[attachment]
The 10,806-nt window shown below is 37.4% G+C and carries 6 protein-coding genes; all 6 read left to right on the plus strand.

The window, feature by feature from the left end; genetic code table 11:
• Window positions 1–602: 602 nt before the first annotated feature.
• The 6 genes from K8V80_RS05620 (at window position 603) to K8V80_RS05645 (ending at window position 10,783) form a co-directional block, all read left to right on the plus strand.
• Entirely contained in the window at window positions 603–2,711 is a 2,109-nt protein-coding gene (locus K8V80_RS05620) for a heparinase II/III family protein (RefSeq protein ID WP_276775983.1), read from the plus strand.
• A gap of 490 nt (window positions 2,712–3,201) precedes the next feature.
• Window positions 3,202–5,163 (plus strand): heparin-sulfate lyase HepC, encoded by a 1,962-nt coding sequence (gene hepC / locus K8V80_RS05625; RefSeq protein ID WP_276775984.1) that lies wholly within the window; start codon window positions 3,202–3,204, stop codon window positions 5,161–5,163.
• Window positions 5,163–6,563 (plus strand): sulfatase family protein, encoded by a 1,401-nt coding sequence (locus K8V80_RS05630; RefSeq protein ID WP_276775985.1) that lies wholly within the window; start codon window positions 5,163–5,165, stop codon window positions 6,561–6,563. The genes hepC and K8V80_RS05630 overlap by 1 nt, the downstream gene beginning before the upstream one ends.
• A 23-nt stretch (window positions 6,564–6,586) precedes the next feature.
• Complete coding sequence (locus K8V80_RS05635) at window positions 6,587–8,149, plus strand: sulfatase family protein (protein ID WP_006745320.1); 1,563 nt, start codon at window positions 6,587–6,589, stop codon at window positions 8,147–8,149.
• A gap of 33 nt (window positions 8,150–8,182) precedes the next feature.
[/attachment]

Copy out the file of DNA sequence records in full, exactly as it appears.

The 10,806-nt window shown below is 37.4% G+C and carries 6 protein-coding genes; all 6 read left to right on the plus strand.

The window, feature by feature from the left end; genetic code table 11:
• Window positions 1–602: 602 nt before the first annotated feature.
• The 6 genes from K8V80_RS05620 (at window position 603) to K8V80_RS05645 (ending at window position 10,783) form a co-directional block, all read left to right on the plus strand.
• Entirely contained in the window at window positions 603–2,711 is a 2,109-nt protein-coding gene (locus K8V80_RS05620) for a heparinase II/III family protein (RefSeq protein ID WP_276775983.1), read from the plus strand.
• A gap of 490 nt (window positions 2,712–3,201) precedes the next feature.
• Window positions 3,202–5,163 (plus strand): heparin-sulfate lyase HepC, encoded by a 1,962-nt coding sequence (gene hepC / locus K8V80_RS05625; RefSeq protein ID WP_276775984.1) that lies wholly within the window; start codon window positions 3,202–3,204, stop codon window positions 5,161–5,163.
• Window positions 5,163–6,563 (plus strand): sulfatase family protein, encoded by a 1,401-nt coding sequence (locus K8V80_RS05630; RefSeq protein ID WP_276775985.1) that lies wholly within the window; start codon window positions 5,163–5,165, stop codon window positions 6,561–6,563. The genes hepC and K8V80_RS05630 overlap by 1 nt, the downstream gene beginning before the upstream one ends.
• A 23-nt stretch (window positions 6,564–6,586) precedes the next feature.
• Complete coding sequence (locus K8V80_RS05635) at window positions 6,587–8,149, plus strand: sulfatase family protein (protein ID WP_006745320.1); 1,563 nt, start codon at window positions 6,587–6,589, stop codon at window positions 8,147–8,149.
• A gap of 33 nt (window positions 8,150–8,182) precedes the next feature.